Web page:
I edged even closer. The more I looked at them, the more they did indeed look like cake decorations. “They couldn’t be made of icing, could they?”
Matt stepped up to the house and snatched one of the flowers from the trellis. “Well, they look like icing. And they feel like icing,” he stopped and licked the rose. “Holy crap, this is the best frosting I think I’ve ever tasted!”
He pulled another rose from its vine and handed it to me. I eyed it suspiciously. I looked to Matt for reassurance, but he was way too busy devouring the flower to even notice me. He again reached toward the bush, plucking yet another bloom from its stem. Without hesitation, he shoved it in his mouth and began chewing it with the excitement of someone enjoying the most decadent treat he’d ever tasted.
I followed suit and quickly came to the conclusion that every other sugary treat from here on out would pale in comparison... until we saw the candy flowers at the mailbox.
“Who lives here? A candy-maker?” Matt asked around a mouthful of pulled-sugar clematis.
“I don’t think so. Did you notice the name on the box?” I asked.
Matt leaned forward and gasped, which of course caused him to choke. “Witchley? Do you suppose a real witch lives here?” he sputtered, still trying to catch his breath.
As if on cue, the front door opened. “You kids there, what are you doing?” a high-pitched, gravelly voice called.
Matt and I tensed, trying to decide what to do.
“Are you lost?” she asked, hobbling toward us. A cane supported her as she inched down the steps of her porch. Her eyes widened as she took in the two of us.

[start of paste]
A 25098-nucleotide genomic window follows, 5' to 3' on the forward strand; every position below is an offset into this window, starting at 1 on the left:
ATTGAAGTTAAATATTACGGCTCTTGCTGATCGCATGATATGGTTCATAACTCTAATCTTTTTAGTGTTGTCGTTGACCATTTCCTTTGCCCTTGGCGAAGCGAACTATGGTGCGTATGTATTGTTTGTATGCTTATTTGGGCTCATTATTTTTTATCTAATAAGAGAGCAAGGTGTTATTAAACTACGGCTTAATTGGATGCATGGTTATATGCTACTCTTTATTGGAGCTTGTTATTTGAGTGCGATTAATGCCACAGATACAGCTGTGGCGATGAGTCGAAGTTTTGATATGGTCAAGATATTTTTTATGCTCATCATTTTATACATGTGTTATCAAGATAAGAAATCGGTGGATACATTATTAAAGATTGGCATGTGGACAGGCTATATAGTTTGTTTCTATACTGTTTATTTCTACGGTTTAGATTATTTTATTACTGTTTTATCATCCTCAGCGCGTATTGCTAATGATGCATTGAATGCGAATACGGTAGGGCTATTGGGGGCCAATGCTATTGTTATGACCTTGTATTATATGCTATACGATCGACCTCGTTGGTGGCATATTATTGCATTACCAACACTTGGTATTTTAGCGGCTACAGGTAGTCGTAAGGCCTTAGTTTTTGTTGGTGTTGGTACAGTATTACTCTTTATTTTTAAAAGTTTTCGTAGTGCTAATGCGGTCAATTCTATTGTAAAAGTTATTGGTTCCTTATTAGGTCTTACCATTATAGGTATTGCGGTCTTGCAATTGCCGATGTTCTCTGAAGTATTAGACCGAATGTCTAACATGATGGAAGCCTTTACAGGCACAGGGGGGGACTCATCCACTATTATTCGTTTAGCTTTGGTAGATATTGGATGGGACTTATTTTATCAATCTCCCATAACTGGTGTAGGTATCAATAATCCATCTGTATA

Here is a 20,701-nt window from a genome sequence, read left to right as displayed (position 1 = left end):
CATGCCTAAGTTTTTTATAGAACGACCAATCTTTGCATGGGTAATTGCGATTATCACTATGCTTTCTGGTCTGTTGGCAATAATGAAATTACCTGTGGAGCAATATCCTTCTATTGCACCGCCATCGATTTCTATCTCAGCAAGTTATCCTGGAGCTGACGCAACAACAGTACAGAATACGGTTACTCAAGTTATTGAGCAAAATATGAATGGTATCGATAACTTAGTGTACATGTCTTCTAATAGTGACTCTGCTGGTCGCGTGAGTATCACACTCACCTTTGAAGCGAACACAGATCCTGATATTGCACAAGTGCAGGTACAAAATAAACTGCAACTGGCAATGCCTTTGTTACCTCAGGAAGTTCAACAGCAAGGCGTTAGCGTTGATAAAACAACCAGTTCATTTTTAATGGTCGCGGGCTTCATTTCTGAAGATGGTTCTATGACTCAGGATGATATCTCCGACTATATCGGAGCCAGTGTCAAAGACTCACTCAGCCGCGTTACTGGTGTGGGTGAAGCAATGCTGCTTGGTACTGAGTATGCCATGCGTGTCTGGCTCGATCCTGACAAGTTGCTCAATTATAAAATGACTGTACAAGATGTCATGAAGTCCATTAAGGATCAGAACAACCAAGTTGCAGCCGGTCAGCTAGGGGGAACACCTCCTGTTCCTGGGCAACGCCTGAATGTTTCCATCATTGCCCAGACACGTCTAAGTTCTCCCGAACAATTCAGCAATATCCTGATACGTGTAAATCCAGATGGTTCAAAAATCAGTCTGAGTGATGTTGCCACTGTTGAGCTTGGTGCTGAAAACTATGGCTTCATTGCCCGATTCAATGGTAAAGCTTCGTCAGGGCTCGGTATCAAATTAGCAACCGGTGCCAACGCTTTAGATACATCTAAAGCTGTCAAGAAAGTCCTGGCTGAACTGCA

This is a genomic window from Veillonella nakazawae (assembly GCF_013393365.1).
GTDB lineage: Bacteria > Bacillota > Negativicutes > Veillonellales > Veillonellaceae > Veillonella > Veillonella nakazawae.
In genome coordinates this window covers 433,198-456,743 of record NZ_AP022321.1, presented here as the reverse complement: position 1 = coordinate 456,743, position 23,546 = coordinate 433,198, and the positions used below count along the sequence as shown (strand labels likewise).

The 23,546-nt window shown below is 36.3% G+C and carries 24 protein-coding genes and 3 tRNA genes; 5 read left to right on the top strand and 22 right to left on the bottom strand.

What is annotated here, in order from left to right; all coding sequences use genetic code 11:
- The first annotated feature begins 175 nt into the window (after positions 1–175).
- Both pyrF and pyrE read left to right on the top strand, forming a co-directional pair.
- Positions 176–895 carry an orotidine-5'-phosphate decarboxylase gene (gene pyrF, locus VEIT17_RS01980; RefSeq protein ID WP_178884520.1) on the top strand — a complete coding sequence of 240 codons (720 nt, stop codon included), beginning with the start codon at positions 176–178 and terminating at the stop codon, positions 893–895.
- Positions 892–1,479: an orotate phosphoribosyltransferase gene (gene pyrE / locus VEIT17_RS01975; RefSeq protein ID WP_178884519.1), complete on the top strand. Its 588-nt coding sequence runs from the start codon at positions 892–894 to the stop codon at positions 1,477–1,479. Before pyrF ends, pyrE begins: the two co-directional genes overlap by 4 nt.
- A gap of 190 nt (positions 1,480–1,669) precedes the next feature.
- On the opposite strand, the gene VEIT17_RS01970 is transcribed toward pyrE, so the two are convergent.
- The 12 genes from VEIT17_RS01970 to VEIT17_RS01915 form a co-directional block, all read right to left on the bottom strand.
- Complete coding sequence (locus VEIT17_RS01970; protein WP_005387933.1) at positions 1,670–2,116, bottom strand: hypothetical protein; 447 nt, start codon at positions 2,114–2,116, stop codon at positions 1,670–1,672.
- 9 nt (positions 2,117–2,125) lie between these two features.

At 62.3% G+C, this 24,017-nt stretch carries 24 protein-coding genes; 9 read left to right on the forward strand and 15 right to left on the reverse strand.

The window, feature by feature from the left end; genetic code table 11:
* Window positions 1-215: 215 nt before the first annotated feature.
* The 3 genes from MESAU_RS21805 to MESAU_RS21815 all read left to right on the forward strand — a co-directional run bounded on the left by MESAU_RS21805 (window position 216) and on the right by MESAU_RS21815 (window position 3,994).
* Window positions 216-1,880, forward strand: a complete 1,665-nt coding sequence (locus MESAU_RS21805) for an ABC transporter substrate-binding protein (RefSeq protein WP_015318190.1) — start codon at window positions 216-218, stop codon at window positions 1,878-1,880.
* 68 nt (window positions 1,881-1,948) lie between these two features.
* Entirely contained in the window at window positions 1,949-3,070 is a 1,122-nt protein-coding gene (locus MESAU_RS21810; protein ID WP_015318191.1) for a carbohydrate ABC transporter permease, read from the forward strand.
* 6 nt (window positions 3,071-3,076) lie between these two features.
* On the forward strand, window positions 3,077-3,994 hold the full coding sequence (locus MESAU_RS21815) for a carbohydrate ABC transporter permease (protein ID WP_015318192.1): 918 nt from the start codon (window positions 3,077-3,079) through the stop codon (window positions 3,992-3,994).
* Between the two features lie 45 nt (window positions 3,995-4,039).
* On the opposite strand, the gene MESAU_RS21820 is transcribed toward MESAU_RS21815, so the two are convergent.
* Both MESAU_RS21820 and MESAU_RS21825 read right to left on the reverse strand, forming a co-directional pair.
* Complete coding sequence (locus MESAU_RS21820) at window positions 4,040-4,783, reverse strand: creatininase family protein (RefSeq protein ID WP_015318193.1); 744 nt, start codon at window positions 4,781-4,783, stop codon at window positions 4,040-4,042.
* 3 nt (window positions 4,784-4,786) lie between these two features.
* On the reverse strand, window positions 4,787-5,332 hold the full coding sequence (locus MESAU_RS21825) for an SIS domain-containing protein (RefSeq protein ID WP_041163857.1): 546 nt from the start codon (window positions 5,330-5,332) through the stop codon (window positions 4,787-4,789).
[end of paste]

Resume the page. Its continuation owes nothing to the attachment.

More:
I wiped at my mouth subconsciously, trying scrub away any purple sugar that might give us away. She probably wouldn’t have been quite so nice if she realized we’d been devouring her candy flowers.
“Can we use your phone, ma’am?” Matt asked, his hands behind his back. “We’re late for curfew.”
“Of course!” she said with a little too much enthusiasm. “Right this way, please.”
Once she turned her back on us and started toward the house, Matt dropped his handful of confection and followed. I ran after him, not wanting to be alone with the bats, owls and other creepy nocturnal animals anymore.
The inside of the home was as strange as the outside.
While it didn’t have edible adornments, the interior looked like it could have come straight from a fairy tale. The tiny house sported wood from floor to ceiling, complete with tresses. Directly in front of us stood the largest fireplace I’d ever seen, surrounded by a stone hearth and chimney. A large black pot hung above the fire, steam rising from it. The old woman motioned to a carved bench. “Have a seat and I’ll get you something to drink.”
Matt nudged me as she exited the room. “Do you see that?” he said pointing at the pot. “It’s a cauldron.”
I shook my head. “I don’t think so.”
Matt nodded emphatically. “It definitely is. Meredith, this lady gives me the creeps.”
The woman walked out of the kitchen with two glasses of water and a phone perched atop a serving tray.
“I must have left it off the charger,” she said, handing us the glasses. “Let me hang it up for a few minutes. Then you can call your folks.”
Matt took a sip of the water. “If you can just point us toward Woodcutter Lane, we’ll be on our way,” Matt said, standing. “We don’t need the phone.”
The woman pushed her hand against his chest and shoved him back down onto the bench. “Poppycock. You’ll stay here until we can call your parents. In the meantime, I’ll grab a snack. The two of you aren’t looking so good.”
When she was again out of sight, Matt grabbed my arm. “We have to get out of here. Now. Something isn’t right.” Suddenly Matt’s grip tightened on my arm. I tried to shake free, but he wouldn’t budge.